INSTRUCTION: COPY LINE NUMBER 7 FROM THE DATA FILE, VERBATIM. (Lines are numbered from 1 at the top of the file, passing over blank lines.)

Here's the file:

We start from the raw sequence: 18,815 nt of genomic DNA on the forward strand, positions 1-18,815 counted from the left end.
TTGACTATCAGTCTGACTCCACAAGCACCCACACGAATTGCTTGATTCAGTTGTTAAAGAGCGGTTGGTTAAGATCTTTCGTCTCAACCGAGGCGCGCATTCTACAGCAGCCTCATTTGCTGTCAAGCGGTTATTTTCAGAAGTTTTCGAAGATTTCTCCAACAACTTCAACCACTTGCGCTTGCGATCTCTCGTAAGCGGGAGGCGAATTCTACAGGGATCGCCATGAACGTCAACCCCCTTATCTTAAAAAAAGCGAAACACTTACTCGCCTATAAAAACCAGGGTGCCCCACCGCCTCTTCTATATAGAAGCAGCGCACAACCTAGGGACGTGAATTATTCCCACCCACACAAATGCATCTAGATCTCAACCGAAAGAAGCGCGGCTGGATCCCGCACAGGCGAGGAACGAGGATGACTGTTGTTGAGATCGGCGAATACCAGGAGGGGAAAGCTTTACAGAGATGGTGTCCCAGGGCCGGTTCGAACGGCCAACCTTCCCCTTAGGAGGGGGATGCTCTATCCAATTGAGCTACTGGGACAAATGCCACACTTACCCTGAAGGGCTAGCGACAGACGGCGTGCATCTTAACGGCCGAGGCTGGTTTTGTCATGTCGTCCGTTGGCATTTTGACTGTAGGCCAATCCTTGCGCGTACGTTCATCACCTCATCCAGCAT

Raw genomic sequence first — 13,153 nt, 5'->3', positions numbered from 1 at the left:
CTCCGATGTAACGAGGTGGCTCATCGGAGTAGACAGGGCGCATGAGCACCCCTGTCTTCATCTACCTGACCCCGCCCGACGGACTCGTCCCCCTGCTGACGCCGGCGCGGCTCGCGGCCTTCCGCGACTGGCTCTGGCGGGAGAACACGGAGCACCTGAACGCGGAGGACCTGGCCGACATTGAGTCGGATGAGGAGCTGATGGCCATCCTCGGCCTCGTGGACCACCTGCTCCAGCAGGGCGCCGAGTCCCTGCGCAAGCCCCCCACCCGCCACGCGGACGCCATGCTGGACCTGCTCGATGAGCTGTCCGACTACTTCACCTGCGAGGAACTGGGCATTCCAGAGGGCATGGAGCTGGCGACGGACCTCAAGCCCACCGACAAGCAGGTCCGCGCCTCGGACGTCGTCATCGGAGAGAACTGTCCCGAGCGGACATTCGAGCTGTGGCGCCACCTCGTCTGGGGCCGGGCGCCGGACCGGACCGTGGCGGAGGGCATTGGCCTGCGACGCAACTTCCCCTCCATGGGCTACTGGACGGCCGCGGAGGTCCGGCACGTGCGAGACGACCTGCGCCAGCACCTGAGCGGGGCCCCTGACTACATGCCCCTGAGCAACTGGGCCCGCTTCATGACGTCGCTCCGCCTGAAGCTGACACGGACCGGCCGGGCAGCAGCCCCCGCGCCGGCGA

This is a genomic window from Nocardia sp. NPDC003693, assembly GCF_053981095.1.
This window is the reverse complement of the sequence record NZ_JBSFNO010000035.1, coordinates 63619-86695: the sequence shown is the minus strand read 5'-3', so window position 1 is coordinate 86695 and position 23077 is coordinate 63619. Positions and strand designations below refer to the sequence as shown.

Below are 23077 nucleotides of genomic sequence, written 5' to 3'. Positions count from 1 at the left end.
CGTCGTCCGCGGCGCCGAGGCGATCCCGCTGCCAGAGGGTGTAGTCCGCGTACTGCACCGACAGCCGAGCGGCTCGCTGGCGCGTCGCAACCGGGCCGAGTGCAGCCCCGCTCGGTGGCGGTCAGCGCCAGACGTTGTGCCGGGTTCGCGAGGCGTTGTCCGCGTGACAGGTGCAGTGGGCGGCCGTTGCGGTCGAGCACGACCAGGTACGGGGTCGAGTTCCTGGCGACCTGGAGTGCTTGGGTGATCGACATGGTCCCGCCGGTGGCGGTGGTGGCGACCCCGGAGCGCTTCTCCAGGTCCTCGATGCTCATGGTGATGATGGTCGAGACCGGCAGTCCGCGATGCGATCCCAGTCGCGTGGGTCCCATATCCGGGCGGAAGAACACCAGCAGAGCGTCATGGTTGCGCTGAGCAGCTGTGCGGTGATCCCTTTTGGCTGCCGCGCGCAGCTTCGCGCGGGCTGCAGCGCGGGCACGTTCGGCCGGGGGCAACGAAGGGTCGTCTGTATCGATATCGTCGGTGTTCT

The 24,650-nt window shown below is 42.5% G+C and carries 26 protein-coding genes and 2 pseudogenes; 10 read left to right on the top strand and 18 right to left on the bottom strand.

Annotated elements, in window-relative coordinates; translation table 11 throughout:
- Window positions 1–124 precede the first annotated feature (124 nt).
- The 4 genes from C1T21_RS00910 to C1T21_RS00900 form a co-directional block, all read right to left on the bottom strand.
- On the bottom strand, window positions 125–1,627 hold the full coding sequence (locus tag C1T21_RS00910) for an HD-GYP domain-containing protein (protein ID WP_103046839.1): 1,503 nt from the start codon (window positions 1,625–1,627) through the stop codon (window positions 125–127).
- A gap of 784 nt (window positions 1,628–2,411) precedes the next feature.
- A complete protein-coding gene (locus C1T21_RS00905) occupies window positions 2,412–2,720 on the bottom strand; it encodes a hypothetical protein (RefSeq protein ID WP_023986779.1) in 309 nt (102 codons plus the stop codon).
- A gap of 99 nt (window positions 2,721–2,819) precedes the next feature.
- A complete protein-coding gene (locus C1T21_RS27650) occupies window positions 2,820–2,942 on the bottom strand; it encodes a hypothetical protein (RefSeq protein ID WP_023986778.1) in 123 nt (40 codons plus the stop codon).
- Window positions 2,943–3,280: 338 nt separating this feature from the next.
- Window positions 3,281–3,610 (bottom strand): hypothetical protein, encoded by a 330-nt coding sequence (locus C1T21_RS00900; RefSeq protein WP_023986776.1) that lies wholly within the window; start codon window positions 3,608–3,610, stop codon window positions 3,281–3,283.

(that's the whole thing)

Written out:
Below are 23077 nucleotides of genomic sequence, written 5' to 3'. Positions count from 1 at the left end.